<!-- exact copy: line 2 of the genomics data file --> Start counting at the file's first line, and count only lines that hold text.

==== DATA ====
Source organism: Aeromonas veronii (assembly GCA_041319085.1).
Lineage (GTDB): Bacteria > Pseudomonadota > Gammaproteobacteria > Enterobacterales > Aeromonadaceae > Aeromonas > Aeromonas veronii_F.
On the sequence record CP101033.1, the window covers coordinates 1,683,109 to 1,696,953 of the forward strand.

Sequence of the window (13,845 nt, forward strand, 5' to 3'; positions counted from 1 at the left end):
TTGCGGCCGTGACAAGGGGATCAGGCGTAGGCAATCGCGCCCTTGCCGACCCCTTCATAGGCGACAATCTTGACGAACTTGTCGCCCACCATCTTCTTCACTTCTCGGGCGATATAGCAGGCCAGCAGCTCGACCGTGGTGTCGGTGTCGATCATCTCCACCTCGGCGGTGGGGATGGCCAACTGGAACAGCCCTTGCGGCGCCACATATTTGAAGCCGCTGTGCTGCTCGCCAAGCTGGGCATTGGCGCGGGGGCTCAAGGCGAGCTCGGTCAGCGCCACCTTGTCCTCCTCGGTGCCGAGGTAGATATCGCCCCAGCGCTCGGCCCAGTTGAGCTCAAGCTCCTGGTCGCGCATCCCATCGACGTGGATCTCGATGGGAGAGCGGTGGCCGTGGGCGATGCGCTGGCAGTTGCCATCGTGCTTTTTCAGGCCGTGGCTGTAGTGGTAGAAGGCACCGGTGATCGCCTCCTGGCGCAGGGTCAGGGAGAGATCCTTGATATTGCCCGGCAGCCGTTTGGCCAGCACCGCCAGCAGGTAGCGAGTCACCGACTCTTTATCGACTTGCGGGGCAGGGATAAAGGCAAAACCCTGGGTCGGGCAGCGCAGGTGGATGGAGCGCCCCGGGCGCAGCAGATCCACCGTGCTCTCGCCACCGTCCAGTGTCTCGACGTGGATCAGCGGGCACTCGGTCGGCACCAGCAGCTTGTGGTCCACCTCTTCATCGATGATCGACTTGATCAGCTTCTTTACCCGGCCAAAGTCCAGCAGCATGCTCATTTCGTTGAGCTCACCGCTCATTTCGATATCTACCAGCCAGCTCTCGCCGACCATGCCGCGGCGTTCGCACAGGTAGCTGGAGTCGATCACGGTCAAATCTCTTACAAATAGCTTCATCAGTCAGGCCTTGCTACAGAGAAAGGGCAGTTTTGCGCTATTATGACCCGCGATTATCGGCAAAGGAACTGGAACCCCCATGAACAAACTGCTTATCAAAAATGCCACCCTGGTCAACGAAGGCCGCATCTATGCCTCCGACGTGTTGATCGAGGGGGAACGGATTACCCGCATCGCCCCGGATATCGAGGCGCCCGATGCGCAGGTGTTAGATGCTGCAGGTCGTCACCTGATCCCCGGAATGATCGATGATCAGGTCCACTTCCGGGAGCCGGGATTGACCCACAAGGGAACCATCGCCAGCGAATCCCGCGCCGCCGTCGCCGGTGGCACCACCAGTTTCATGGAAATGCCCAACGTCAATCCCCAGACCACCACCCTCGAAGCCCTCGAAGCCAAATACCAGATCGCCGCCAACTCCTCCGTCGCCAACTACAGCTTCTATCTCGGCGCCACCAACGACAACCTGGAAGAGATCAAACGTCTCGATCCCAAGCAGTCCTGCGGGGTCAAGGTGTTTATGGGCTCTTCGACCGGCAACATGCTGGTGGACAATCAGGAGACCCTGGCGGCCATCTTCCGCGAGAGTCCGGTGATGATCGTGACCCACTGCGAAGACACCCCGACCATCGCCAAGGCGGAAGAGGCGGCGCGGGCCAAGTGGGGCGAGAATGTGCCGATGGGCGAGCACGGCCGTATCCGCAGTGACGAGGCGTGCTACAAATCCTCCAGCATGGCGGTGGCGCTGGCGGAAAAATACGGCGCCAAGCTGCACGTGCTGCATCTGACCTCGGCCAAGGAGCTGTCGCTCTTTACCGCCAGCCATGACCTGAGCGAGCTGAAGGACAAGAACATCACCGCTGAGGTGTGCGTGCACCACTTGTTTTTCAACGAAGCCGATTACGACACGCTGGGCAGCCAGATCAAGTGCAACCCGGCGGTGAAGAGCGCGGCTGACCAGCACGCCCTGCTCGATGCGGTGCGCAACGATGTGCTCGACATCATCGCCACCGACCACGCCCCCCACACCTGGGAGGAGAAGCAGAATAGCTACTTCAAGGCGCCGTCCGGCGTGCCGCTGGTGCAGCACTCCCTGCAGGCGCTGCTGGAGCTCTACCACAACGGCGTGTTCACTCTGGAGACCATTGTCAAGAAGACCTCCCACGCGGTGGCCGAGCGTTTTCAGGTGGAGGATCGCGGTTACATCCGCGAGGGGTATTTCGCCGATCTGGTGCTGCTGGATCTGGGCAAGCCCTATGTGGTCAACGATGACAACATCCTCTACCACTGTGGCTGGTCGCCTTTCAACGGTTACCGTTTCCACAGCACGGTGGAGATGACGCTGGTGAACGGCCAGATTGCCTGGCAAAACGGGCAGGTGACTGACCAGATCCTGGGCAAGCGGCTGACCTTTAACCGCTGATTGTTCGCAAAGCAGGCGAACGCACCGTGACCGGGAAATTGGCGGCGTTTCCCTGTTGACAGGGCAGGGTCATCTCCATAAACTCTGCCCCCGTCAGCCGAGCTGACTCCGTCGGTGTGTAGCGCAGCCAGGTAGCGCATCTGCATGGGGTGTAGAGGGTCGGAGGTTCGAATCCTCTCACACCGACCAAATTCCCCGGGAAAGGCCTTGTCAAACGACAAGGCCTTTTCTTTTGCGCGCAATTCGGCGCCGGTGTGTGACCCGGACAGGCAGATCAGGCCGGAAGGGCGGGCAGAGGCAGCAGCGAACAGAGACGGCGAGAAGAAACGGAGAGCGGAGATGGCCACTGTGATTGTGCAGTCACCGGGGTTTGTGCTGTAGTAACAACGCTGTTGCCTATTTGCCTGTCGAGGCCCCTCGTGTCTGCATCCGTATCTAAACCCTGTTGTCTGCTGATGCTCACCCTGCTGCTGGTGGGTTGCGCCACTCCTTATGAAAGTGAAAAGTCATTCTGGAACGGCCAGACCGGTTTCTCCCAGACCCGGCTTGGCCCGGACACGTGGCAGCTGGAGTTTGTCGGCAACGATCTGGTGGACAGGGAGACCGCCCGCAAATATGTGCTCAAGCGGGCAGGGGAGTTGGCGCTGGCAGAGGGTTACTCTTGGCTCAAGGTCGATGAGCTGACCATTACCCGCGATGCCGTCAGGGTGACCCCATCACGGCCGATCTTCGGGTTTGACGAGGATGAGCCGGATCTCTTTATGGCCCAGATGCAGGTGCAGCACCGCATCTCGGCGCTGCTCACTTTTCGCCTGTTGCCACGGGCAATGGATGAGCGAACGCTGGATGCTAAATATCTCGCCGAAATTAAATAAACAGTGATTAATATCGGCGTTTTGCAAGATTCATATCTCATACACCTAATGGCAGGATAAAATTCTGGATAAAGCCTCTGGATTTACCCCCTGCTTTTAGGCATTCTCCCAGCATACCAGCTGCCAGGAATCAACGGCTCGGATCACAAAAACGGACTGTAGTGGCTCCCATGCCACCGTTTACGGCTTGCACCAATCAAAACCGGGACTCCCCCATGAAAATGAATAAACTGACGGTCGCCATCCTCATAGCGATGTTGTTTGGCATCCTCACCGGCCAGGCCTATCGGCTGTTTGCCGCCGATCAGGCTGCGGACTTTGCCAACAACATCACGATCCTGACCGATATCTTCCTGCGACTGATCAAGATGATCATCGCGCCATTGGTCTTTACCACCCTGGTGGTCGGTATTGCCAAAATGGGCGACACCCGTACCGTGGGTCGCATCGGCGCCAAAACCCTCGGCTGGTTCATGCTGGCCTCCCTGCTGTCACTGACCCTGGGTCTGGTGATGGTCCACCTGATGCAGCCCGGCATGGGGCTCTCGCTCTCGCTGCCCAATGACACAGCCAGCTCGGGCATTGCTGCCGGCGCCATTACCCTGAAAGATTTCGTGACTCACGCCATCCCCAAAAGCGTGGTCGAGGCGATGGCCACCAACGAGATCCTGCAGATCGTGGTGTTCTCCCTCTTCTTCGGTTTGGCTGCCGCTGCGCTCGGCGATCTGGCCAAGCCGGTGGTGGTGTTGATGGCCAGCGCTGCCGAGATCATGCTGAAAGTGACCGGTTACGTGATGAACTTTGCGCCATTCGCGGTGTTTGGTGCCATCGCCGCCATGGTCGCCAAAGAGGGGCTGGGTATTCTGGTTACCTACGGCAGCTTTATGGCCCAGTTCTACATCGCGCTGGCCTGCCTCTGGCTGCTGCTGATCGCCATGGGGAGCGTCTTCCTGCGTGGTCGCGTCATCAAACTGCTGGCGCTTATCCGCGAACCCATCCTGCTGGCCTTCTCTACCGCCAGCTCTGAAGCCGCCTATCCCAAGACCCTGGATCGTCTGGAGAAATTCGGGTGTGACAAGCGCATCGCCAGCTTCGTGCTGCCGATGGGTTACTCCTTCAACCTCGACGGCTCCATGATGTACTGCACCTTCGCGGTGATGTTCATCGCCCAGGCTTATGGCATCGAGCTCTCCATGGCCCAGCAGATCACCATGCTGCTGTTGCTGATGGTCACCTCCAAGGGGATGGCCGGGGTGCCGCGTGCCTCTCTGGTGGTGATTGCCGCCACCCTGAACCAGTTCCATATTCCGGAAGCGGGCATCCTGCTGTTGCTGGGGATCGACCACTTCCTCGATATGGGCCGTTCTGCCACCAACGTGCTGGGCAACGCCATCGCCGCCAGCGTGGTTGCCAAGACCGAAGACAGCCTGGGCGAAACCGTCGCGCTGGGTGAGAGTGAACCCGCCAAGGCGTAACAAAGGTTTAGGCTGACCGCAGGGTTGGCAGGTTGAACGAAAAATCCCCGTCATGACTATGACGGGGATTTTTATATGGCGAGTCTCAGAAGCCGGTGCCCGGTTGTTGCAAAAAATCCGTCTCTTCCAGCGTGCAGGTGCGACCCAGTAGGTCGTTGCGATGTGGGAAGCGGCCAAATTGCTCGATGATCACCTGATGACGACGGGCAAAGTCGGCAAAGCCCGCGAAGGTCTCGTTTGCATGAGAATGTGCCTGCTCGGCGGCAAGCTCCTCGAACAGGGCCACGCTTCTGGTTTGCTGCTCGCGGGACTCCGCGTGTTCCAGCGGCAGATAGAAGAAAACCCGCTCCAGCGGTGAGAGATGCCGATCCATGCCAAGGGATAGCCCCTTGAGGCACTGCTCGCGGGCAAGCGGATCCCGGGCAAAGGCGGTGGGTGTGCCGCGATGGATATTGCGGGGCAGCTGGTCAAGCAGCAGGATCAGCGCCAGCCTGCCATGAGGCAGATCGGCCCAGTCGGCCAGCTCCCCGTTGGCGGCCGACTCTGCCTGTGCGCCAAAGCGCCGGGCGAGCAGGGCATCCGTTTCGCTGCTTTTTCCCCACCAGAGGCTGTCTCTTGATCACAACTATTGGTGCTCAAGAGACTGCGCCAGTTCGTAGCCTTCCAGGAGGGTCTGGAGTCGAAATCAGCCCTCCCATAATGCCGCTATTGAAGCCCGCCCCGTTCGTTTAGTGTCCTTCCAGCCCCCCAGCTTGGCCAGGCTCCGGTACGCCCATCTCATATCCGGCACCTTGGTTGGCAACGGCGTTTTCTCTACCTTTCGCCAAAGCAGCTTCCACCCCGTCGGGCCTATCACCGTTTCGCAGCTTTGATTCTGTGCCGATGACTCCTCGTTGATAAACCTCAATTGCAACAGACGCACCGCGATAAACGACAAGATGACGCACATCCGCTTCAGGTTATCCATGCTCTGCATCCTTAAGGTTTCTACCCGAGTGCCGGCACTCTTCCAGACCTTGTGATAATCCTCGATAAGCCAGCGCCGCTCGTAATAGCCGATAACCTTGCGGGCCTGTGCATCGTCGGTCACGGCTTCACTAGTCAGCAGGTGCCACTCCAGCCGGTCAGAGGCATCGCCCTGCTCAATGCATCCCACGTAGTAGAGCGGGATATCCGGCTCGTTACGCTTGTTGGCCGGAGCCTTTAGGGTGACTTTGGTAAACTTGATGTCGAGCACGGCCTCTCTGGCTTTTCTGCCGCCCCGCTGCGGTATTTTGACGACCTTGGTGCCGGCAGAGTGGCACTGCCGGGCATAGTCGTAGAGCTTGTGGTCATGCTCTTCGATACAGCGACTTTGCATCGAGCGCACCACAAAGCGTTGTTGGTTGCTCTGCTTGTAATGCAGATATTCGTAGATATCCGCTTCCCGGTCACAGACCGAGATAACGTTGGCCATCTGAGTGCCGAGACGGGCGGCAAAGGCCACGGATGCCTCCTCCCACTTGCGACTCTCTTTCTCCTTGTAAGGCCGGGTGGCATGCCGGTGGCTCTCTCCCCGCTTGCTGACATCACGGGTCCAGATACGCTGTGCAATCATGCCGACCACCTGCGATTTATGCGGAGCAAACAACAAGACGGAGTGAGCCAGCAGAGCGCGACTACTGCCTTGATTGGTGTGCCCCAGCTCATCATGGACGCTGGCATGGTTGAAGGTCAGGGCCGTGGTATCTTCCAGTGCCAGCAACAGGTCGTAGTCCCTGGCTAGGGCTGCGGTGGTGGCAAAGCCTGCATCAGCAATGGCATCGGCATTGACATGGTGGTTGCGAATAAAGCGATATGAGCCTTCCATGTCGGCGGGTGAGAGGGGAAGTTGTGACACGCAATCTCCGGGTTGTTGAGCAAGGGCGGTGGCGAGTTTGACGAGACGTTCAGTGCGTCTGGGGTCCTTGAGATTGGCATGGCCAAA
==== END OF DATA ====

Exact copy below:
Lineage (GTDB): Bacteria > Pseudomonadota > Gammaproteobacteria > Enterobacterales > Aeromonadaceae > Aeromonas > Aeromonas veronii_F.